A chiropractor saved me from myself and surgeons steel. I was referred to the chiropractor by a well respected surgeon, which I thought was outrageous. I'm not a believer, but I was compliant, earlier rather than later, ate shovels filled with crow after he saved my bacon and now I submit my respect. I still don't believe, but I've got a big stripe of oppositional behavior between me and most things.

Thirteen years it's been since winter looked to me like a good idea. I still don't have a snow blower that's working to it's potential and still I don't feel any anxiety with the forecast looking like we're headed for some quite seasonably cold weather. I love it. I love the smell!

There was a day last week where the humidity was snowing out of the clear blue sky. The wood will be tinder dry in no time at this rate. My thumbs are already developing fissures, but I really don't mind. I have my home made magic fixxy cream to glue those back together anyway. I just can't seem to shake the feeling that it's going to be a wonderful winter. Crazy right? I think I've finally lost my grip on the rudder. It feels fantastic though so don't pee in my oatmeal if you happen to dread the season of the dark. I'll be outside finding something to do there.

That sauce isn't going to last worth a darn.

Saturday, December 5, 2009

Seasonal favourites

I've been grooving on classic audio books. Mp3 players are wonderful. Librivox has been seeing the most action. I sifted through the top 2700 downloads (UGLY!) and came up with the list below. Here are a couple of gems for the season.

The Gift of the Magi, by O. Henry

A Christmas Carol, by Charles Dickens

I've got a half dozen books downloaded. There seem to be many mundane tasks in my life that are better when I'm being read to. Some of my warmest memories are of being read to as a kid. It's like when someone else does the cooking. It's most often a pleasure for the differences in style. I'm heading into chapter nine of A Picture of Dorian Grey just now and loving it.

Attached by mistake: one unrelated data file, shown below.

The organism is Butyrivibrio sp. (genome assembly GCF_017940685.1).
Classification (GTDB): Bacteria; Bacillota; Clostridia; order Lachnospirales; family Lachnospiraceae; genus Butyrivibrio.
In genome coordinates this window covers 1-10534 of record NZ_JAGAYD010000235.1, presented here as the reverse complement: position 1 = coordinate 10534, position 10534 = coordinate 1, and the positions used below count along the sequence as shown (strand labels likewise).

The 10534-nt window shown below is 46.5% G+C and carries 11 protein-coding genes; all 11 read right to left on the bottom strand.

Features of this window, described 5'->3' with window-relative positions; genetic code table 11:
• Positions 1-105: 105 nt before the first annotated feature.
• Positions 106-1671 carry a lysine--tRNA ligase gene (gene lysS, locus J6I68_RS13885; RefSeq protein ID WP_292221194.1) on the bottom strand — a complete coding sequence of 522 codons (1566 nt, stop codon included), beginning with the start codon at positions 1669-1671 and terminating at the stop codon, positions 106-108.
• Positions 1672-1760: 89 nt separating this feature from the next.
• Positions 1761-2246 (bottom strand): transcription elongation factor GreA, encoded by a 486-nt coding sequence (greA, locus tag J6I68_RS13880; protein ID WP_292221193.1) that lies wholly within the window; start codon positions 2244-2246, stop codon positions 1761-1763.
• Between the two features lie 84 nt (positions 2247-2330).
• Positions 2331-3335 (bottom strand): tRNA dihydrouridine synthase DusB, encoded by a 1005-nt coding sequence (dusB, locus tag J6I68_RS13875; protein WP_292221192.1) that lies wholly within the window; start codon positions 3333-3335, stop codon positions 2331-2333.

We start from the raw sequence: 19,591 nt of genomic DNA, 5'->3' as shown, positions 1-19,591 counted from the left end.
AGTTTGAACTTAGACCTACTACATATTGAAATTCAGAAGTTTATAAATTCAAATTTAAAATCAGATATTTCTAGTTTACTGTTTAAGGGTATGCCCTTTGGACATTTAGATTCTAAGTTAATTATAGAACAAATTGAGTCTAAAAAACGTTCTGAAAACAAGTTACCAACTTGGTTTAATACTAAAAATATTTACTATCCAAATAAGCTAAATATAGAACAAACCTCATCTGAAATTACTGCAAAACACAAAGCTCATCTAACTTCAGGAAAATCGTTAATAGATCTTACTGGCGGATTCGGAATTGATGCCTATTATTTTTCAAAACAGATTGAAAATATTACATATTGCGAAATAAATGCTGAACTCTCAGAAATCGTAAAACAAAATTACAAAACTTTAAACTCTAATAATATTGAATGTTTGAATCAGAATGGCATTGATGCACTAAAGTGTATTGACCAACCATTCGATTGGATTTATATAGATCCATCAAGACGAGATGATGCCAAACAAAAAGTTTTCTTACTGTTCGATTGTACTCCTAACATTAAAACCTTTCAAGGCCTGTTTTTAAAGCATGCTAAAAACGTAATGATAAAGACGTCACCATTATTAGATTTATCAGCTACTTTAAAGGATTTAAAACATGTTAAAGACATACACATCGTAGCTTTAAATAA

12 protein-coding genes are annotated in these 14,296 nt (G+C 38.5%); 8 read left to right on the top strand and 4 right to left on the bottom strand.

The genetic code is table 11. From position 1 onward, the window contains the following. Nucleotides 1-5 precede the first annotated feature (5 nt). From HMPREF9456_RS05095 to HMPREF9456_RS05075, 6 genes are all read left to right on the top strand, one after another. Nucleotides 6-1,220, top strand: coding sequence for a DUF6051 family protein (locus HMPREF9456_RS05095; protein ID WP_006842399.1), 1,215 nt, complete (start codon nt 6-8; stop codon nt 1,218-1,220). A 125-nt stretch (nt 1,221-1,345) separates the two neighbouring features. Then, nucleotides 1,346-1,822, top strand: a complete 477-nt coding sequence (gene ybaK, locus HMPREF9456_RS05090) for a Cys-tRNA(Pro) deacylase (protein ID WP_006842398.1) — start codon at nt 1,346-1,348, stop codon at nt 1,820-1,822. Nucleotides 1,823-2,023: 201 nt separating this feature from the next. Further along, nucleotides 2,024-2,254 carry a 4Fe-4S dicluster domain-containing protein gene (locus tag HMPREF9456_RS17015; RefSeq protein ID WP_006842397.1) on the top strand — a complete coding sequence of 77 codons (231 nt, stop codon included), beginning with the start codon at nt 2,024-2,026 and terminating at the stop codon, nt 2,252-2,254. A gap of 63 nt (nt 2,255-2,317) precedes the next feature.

So many of these titles would never make the list again for me, but only because there are so many good books out there to read that I seldom re read anything. This is a great way to taste some of the classics again and not bite into my scant reading time.

Next is definitely going to be The Strange Case of Dr. Jekyll and Mr. Hyde for the haunting.

Image from Gore Girl's Dungeon - Hear Evil, See Evil, Speak Evil





















































Thursday, December 3, 2009

Snow blower

A detailed and lengthy effort to prepare a machine prior to it's duty cycle is no guarantee that it will be fit for service when required.

Machines can be vexing. Outside input is required. Fail.

It ran well enough to complete clearing the drive way, but the internal stresses were growing. On me! I stink like exhaust. Bah. Tea time. Watch and clock work is so much cleaner.